Why I Chose to Renovate My Old House Instead of Moving into a New One


Do you know what I absolutely love doing?

Brewing and sipping tea. It’s like a ritual I’ve been following each morning since childhood to kickstart my day. Remember the feeling, when you first learned to ride a bicycle? The thrill you felt realising there was no one behind your back holding it and it was you and only you. It’s that rush of warm feeling spreading down your throat to your toes – a feeling you can only describe as being free – it’s the feeling I get from taking that first sip of my morning tea.

And you know what I absolutely hate doing?

Redoing or renovating my home. If you’ve ever got a tattoo done or delivered a child, you know what I mean here. And in case you haven’t either, imagine getting three root canals done in succession. Yes, the pain of living on a construction site can be gut-wrenching, hair-pulling, and teeth-grinding. But so is the decision to buy or build a new home.

The house that we currently live in is my husband’s parents’ house and it’s more than a twenty-year-old construction. Thirteen years back when we moved into this house, it was perfect for our needs. But a few years down the line and with two kids in tow, we felt our living space was a little tight for our needs.  Also, over time our place had started to look distressed, demanding serious overhauling from multiple aspects – flooring, walls, interiors and expansion.

Having demolished and redesigned our kitchen and two bathrooms, one by one, over a span of three years in the past, we kind of knew what nightmares awaited on taking up the entire home renovation project at once. We froze each time the thought of remodelling came up until covid happened and we found ourselves tip-toeing to the edge of the abyss after living on top of one another in the lockdown.

But before we attempted to bite the bullet, we pondered over for a while to save ourselves the trouble and buy a new bigger house instead. A new house with a larger living room, a separate study room, a guest room and maybe even a home theatre – the idea seemed scintillating. Assuming cutting ties with our old home and moving into a fresh, new one would be easy; we began scouting for new properties.

But only a couple of months of research made us change our minds. While some of the houses were not designed to our tastes, the material used in some did not feel up to the mark to us. Then the location of these newly built houses was another concern. Some were situated in remote streets with bad connectivity and some were at a place with no greenery or parks nearby.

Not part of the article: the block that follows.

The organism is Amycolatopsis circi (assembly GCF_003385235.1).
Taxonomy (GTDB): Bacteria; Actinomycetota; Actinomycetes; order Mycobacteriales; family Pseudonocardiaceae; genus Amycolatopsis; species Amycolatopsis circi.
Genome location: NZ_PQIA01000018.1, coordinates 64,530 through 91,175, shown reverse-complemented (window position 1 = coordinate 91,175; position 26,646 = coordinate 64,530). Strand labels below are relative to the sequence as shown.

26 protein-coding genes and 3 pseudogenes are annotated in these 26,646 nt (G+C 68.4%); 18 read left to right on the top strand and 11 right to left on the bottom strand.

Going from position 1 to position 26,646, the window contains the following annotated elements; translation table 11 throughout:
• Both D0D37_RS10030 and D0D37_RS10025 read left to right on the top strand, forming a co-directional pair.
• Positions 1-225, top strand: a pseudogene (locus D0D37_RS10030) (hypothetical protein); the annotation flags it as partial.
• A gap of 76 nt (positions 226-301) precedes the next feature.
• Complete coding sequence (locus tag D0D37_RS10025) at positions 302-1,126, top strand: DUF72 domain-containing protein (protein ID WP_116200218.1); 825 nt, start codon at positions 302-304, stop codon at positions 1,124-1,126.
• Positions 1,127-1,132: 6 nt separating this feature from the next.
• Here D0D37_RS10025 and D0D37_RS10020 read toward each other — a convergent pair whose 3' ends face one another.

And when we did find a near-perfect home with the help of our estate agent, we discovered the property rate quoted was too steep for our budget even after selling our old house. So yes, the grass is not always greener on the other side. Now the only choice left to us was to tweak our current dwelling.

To renovate or move is a tough choice most homeowners have to make at a certain point in their homeownership history. And to tell you from personal experience there are two main components to this quandary: financial and emotional. So, if you too are confused between remodelling and moving, the very first thing to do is to keep your dreams aside for a while and look at the price tag.

Think carefully about your needs, your emotional attachment to the house, whether remodelling will bring a good return on your investment and whether you can afford to buy a new home. There are many costs associated with moving to a new house – the cost of selling your old house, the cost of buying a new house, the cost of the move itself, the down payment and the mortgage.

And then there are the monthly payment costs, the insurance, the taxes, the utility payments each month, the cost of transportation to the market, work and school (if you have kids) depending upon the location of the new house. All these things are to be considered when calculating what you can afford monthly.

Sometimes you do happen to find a house that suits all your needs and dreams for the same price as your old house. And in that case, it makes perfect commercial sense to steal the deal before it’s gone. However, besides this monetary aspect, your emotions also have a lot to say whether you renovate or move.

A house is not merely a financial investment, it carries emotional attachment as well. Factors like the quality of life, neighbourhood, and the location of the house carry equal weight. If your current house has a serious problem regarding these factors too, then a move is the best way out. It could be the affordability issue preventing you from making the move and in this case, a downward instead of an upward move can be considered.

As for my current house, it’s a park facing house most conveniently located in terms of all local amenities like my children’s school, husband’s workplace, market, malls, and hospitals with a very friendly, clean and green neighbourhood. But we wanted our house to be more comfortable, spacious and look beautiful.

So, renovation despite being one of the most stressful and uncomfortable of all life events has also proved to be one of the best decisions for us. And as I sit typing this post in my new home office upstairs sipping tea and trying to remember all the hardships, we had been through in those four months (which seemed like four decades) of renovation, I wonder if I would ever do it again.

But then just as is the case with other painful things in life like childbirth, Brazilian wax or tattoos, we seem to forget the pain with time because the benefits of the reward far outweigh the discomfort caused by the painful experience. So, no matter how much I hate the process, I would do it again and again because the reward is much sweeter than the pain.



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